In 2010’s RED, retired CIA specialist Frank Moses (Bruce Willis) and pension caseworker Sarah Ross (Mary-Louise Parker) launch one of the creepiest romantic relationships in modern action cinema, which is a high bar to hurdle. When Frank’s black-ops past comes back to haunt him, he decides his enemies might target Sarah based on his mildly positive phone conversations with her, so he kidnaps her, knocks her out, keeps her tied up, hauls her into danger rather than out of it, and mercilessly patronizes her for protesting, until she eventually falls for him. It’s the exact same plot as Pedro Almodóvar’s Tie Me Up! Tie Me Down!, except with more gunfire, and without the faintest pretense that there’s anything wrong with abducting a woman in hopes that Stockholm Syndrome will set in hard.
The sequel, RED 2, fashions RED’s Frank/Sarah “papa knows best, baby” subplot into a gimmick, then mechanically repeats it for nearly two hours. The cycle goes like this: Sarah is bored with Frank, but still excited by the danger surrounding his old profession. So when a document turns up on Wikileaks implicating him in a notorious plot dating back to 1979, and various intel groups once again start trying to kill or capture him, Sarah is thrilled by the opportunity to help hunt the people responsible. Time and again, she asks questions about the past, or tries to get involved in the battles of the present. Each time, Frank shuts her down, lies to her, or tells her he’s keeping her ignorant to protect her. Then his old spy-games buddy Marvin Boggs (John Malkovich) treats her like an adult who’s ready to be involved in her own protection. Whereupon she usually screws everything up: accidentally firing a gun, crashing a car, tipping Frank’s hand in the middle of an op, or otherwise being a dolt. “You don’t give fire to a kitten!” Frank snarls at Marvin when he lets Sarah have a handgun, and the movie seems determined to prove him right.
It’d be easier to ignore this creepy-yet-boring running gag and focus on the action if the film did as well. RED is an action film with comic elements, largely good-natured ribbing at the expense of its super-spy protagonists, who gripe about their age but still put the new batch of black-ops whippersnappers in their place time and again. RED 2 is a comic film with action elements, and the comedy is dumber and more malicious. Poor Sarah can’t catch a break; every time screenwriters Jon and Erich Hoeber let her do something right, she has to humiliate herself immediately, often while her cooler, more capable romantic rival Miranda (Catherine Zeta-Jones, as a Russian agent Marvin calls “Frank’s Kryptonite”) looks on with catty superiority.
The focus is much more on Sarah, Frank, and their repetitive, ugly dynamic than on the giddy elements that made the first film trashy fun. RED, based extremely loosely on a Warren Ellis comics miniseries, mines its charm from the idea of a bunch of irascible near-senior-citizens leaving their retirement homes to whip out the heavy weaponry and kick ass. It’s a subversive take on the usual youth-is-king message of Hollywood films, and it’s joyously pulpy, particularly in Malkovich’s role as the goofy, pig-toting, explosives-addicted casualty of a government LSD experiment, and in Helen Mirren’s Victoria, a British MI6 vet who can rock an evening gown and a .50 cal with equal aplomb.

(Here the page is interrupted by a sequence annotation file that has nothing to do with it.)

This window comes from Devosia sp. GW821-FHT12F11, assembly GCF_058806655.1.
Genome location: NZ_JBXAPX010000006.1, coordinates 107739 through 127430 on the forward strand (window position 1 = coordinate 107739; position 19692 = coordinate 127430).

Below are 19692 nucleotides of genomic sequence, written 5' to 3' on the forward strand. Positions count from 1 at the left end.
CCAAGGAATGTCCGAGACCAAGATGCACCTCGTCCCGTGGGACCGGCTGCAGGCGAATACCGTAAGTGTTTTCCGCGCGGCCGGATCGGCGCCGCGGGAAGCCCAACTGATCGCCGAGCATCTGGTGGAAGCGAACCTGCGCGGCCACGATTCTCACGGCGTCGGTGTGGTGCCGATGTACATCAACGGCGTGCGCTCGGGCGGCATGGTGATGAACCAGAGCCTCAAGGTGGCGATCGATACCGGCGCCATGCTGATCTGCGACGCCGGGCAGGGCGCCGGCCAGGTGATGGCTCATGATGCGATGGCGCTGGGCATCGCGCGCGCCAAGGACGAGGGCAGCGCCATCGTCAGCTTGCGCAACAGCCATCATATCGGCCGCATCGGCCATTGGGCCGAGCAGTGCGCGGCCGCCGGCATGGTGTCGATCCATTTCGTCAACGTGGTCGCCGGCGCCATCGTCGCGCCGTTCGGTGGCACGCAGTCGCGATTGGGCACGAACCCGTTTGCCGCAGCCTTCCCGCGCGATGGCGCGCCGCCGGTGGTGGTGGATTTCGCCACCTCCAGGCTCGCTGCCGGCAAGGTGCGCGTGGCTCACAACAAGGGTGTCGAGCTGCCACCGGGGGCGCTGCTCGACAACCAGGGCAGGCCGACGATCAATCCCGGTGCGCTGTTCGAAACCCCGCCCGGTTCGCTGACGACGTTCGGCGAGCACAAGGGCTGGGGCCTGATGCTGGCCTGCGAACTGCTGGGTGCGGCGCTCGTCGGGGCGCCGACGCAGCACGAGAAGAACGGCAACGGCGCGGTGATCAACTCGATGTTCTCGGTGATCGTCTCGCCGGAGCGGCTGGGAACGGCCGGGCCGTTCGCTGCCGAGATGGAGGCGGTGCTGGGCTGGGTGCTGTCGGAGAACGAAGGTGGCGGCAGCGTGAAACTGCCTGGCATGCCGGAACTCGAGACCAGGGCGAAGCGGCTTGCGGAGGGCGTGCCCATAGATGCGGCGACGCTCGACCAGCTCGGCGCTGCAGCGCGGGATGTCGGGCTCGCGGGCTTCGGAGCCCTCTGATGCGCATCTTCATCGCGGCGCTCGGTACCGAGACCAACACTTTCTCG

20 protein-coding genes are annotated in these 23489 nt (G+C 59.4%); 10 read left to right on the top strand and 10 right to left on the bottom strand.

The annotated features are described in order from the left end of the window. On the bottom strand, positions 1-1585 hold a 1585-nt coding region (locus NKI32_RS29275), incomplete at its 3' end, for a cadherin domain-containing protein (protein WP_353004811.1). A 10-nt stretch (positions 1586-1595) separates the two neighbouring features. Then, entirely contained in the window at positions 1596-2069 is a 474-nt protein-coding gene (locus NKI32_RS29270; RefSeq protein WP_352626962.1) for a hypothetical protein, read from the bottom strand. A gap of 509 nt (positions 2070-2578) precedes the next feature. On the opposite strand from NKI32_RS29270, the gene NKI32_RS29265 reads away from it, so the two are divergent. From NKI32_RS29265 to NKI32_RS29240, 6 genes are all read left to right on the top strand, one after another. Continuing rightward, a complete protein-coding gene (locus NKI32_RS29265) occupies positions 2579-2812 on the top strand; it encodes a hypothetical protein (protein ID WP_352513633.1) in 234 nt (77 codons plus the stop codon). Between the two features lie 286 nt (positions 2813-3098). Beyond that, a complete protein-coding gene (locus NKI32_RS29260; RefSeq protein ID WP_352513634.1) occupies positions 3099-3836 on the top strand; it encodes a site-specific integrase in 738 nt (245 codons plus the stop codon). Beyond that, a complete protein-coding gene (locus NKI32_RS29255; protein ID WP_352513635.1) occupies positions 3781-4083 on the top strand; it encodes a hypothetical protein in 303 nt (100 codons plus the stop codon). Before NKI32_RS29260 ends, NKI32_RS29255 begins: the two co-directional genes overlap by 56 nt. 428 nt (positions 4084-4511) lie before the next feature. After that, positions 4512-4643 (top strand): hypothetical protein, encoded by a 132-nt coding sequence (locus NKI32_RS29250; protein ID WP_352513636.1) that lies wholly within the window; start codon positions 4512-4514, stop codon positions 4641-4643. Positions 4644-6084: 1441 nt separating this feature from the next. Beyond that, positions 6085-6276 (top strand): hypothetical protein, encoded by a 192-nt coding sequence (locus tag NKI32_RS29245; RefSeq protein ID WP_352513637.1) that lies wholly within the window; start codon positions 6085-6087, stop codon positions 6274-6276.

RED 2 ditches most of the aging humor and plays the premise straight, making Frank, Marvin, and Victoria into undistinguished generic heroes. There’s almost no charm, and none of RED’s amused pauses for senior-citizen reflection. Willis seems bored; Parker mugs outrageously to compensate. Marvin has been toned down into a quiet straight man who exists to mollify Sarah and set up gags; Victoria’s ex-KGB lover Ivan (Brian Cox) is barely in the film. Victoria has changed the least, and she gets some of the best lines and the best action sequence, but her characterization still isn’t as daring, playful, or pointedly incongruous.
RED 2 does bring in new elements rather than just flattening the old ones. Byung-hun Lee plays a dapper killer hired to take down Frank; for some reason, he’s described as the world’s best assassin, even though all his attempts on Frank’s life are clumsy, crude, and ineffectual. But his solo action sequence is a winner, and his double-barreled car-chase/shoot-out/team-up with Mirren is RED 2’s biggest triumph. On the more venerable side, Anthony Hopkins co-stars as an institutionalized British academic with ties to the long-ago plot that gives the film its McGuffin. His genial yet menacing performance isn’t much of a stretch, given how often he’s played similar roles, but the part fits him like a pair of comfortable old boots, and it accesses a simultaneously warmer and edgier place that the rest of the movie isn’t ambitious enough to reach.
Instead, RED 2 is perilously close to a formulaic romantic comedy, with a predestined couple going around in predictable relationship-ruining circles while everyone else interferes and dispenses advice. Viewers who show up looking for over-the-top mayhem may suspect they’ve wandered into the wrong film. And as with so many romantic comedies, they may also feel that they’re expected to get deeply emotionally invested in the toxic relationship between two awful people who would both be better off if they parted company. Preferably, in this case, with fewer weak gags and more heavy-arms fire.